Peter Oborne: “No one who is loathed by the bankers, the BBC and Tony Blair all at once can be that bad.
Corbyn is the first genuinely original party leader to emerge in Britain since a certain Margaret Hilda Thatcher made her first speech to Conservative conference in 1975. Remember: the establishment hated her, too”.
A Moseley reader sent this link to an article by Oborne, who – like Simon Jenkins and Peter Hitchens – writes with clarity and power.
He opened by stating that every rich and powerful person in Britain hoped that Jeremy Corbyn would fall flat on his face at the Labour Party conference in Brighton:
- The bankers wanted him to fail,
- as did the businessmen who finance the modern Labour Party.
- The mass media are enemies.
- The BBC has abandoned its traditional neutrality over what it calls ‘Left-wing Jeremy Corbyn’ (why doesn’t it refer to ‘Right-wing David Cameron’?)
- Having failed to prevent his meteoric rise, Tony Blair, his supporters and their apologists in the London media establishment are now plotting his downfall.
- Britain’s morally bankrupt security establishment — the very same that duped the Blair government into an insane war against Iraq — despises Corbyn.
Oborne says he will be wholeheartedly cheering on Corbyn, despite disagreeing with several policies, because he (Oborne) is “a passionate, lifelong believer in our superlative parliamentary democracy”. He continues:
“In dictatorships such as Russia and Saudi Arabia, the penalty for challenging the political consensus is torture and death. In the United States, politics has become the plaything of billionaires. In Britain we have a very different tradition: red-blooded confrontation. Yet in recent decades we have turned our back on that superb inheritance”.
In the 1990s the political process was captured by the ‘modernisers’
“This happened first with Blairites in Labour, and later in David Cameron’s Conservatives — with both men competing for the centre ground, and both loudly proclaiming their modernising credentials at the expense of their traditional supporters. The result was that the main parties looked and sounded identical. Between them they abolished real political debate. Anyone who disagreed with conventional opinion, for example over Europe or mass immigration, was labelled an ‘extremist’.
“All three mainstream parties despised the views of ordinary voters. They produced identical leaders, in their mid-40s with no experience of the world. They viewed politics as being about technique rather than ideas. They viewed political argument as akin to advertising margarine or soap powder. . .
“Blairite contempt for Labour’s working-class supporters led directly to the rise of the Scottish National Party
“The triumph of the spin and focus group-obsessed modernisers led to the collapse in trust in politics, especially among the young.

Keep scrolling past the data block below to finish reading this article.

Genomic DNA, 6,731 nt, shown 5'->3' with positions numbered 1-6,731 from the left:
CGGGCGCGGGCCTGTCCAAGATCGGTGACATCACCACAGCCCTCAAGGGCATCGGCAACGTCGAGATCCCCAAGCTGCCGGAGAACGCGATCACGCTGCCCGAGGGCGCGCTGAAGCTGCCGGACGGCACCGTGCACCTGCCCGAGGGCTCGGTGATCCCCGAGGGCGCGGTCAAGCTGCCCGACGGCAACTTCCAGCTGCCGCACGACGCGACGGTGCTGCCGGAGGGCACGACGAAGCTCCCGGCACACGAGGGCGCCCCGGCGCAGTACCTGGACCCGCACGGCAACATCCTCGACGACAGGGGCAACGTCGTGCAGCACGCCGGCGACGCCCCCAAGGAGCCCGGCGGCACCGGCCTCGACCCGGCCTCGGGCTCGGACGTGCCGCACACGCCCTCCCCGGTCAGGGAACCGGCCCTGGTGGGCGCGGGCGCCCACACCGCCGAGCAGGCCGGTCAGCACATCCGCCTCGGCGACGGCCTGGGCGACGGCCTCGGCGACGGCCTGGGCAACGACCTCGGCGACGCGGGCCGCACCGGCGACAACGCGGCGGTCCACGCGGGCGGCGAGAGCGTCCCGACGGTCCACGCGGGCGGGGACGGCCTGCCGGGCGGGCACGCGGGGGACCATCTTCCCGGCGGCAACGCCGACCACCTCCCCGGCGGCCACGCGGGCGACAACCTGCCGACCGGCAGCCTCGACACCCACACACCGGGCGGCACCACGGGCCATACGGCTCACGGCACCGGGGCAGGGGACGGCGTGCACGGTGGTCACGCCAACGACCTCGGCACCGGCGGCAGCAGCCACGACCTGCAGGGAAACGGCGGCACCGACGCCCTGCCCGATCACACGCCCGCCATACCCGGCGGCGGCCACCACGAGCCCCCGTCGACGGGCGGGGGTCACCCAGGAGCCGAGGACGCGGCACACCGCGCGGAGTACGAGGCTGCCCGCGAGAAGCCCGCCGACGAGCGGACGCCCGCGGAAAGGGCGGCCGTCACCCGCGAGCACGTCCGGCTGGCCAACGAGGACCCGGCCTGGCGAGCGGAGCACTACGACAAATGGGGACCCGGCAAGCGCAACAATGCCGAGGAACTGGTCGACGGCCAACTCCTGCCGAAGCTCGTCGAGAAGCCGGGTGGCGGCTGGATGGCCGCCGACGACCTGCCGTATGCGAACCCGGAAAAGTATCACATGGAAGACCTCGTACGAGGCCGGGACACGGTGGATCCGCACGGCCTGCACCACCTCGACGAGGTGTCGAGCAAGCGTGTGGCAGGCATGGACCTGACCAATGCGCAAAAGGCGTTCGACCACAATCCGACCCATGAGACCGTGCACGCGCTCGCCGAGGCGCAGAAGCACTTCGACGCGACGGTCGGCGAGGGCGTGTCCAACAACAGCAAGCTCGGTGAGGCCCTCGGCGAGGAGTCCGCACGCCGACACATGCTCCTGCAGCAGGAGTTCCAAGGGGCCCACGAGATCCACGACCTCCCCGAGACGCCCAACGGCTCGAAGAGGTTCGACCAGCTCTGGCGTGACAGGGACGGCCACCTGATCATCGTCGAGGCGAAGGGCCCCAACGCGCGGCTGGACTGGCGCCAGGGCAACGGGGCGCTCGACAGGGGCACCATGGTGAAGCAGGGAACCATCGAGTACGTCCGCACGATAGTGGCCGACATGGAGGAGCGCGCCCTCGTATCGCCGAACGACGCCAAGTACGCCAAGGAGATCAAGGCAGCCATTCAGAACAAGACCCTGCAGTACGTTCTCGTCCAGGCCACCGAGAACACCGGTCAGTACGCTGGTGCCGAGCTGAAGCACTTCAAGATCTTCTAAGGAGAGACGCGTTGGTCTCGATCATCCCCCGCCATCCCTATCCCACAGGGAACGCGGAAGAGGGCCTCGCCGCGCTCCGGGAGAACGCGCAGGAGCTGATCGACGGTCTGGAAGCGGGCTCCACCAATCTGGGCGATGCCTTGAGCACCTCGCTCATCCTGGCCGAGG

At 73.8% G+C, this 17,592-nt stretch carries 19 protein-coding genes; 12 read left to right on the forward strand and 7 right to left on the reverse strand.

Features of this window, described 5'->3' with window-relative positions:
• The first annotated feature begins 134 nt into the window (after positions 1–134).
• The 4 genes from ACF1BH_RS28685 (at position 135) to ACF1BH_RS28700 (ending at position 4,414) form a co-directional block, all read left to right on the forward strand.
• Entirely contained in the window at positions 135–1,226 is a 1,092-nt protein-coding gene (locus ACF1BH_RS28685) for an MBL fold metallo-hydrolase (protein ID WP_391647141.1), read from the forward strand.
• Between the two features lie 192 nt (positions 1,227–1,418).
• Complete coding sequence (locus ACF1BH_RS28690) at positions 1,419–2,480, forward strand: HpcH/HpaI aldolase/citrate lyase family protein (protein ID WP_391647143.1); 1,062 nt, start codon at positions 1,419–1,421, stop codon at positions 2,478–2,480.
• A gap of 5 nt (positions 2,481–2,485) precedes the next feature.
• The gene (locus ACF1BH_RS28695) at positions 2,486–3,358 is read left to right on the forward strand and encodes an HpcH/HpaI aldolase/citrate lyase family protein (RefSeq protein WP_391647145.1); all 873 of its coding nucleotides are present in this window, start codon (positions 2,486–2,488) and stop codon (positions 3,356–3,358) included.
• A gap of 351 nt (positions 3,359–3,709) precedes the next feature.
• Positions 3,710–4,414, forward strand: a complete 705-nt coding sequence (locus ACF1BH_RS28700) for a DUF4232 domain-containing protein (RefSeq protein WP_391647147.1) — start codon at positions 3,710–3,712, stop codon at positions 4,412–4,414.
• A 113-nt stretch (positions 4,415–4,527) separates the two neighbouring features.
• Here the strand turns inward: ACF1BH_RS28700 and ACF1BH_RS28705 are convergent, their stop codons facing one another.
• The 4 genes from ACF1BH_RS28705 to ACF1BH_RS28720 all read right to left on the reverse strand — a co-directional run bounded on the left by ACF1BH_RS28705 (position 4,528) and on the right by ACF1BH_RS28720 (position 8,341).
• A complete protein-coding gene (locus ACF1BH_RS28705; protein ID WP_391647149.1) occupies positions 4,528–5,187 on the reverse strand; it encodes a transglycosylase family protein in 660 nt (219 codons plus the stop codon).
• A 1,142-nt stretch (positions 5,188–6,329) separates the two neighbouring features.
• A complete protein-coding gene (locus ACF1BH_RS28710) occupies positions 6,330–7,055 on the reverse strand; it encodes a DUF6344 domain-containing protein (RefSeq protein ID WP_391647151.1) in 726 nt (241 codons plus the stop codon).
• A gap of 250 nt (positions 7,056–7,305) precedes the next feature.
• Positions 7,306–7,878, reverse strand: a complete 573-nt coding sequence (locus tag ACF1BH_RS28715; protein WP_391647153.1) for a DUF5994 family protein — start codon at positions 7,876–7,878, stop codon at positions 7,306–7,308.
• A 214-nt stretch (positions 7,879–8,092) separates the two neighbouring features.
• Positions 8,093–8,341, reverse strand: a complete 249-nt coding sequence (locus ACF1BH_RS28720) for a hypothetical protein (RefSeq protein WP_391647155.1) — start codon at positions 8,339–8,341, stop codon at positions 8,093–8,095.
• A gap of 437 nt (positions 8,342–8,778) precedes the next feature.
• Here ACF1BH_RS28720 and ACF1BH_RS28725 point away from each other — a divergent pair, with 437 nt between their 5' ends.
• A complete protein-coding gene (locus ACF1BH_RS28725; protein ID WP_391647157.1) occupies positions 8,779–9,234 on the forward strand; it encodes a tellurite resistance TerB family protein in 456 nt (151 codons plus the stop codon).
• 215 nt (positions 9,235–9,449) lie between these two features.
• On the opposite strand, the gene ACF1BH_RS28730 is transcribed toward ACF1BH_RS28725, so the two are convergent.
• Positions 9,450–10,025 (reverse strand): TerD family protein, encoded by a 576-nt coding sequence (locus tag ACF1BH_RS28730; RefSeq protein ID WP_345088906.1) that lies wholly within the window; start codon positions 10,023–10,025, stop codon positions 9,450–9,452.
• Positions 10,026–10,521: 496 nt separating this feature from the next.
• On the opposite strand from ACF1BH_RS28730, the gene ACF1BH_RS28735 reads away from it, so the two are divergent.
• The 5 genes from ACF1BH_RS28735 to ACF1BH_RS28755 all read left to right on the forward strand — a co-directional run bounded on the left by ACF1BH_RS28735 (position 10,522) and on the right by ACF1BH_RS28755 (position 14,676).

That is why we should celebrate Jeremy Corbyn, the first authentic leader of a mainstream political party since Margaret Thatcher. It stands to reason that he should be hated and plotted against by the political establishment. Just like Maggie Thatcher 40 years ago, he despises everything they stand for. They despise him back.
“There is, furthermore, one substantive policy issue where I believe Jeremy Corbyn has many interesting things to say. This is foreign policy . . .
“Since the rise of the modernisers, there has been a very troubling consensus on foreign affairs. Tory and Labour have agreed that, come what may, Britain would never defy the will of the United States . . .
“Let’s imagine, by contrast, that Jeremy Corbyn had been directing British foreign policy over the past 15 years. British troops would never have got involved in the Iraq debacle, and never have been dispatched on their doomed mission to Helmand province. British intelligence agents would not be facing allegations that they were complicit in torture.
“Hundreds of British troops who died in these Blairite adventures (which were endorsed by Cameron) would still be alive. Furthermore, the world would now be a safer place. Tony Blair’s invasion of Iraq and David Cameron’s attack on Libya have created huge ungoverned zones of anarchy across the Middle East and North Africa, in which terrorist groups fester and from which migrants flee.
“That is why Conservative claims that Jeremy Corbyn would jeopardise our national security are so wrong-headed. His foreign policy advice has often been wiser by far than the foreign policy establishment”.
In fact many think it probable that British and global security would be greatly enhanced should Corbyn become prime minister.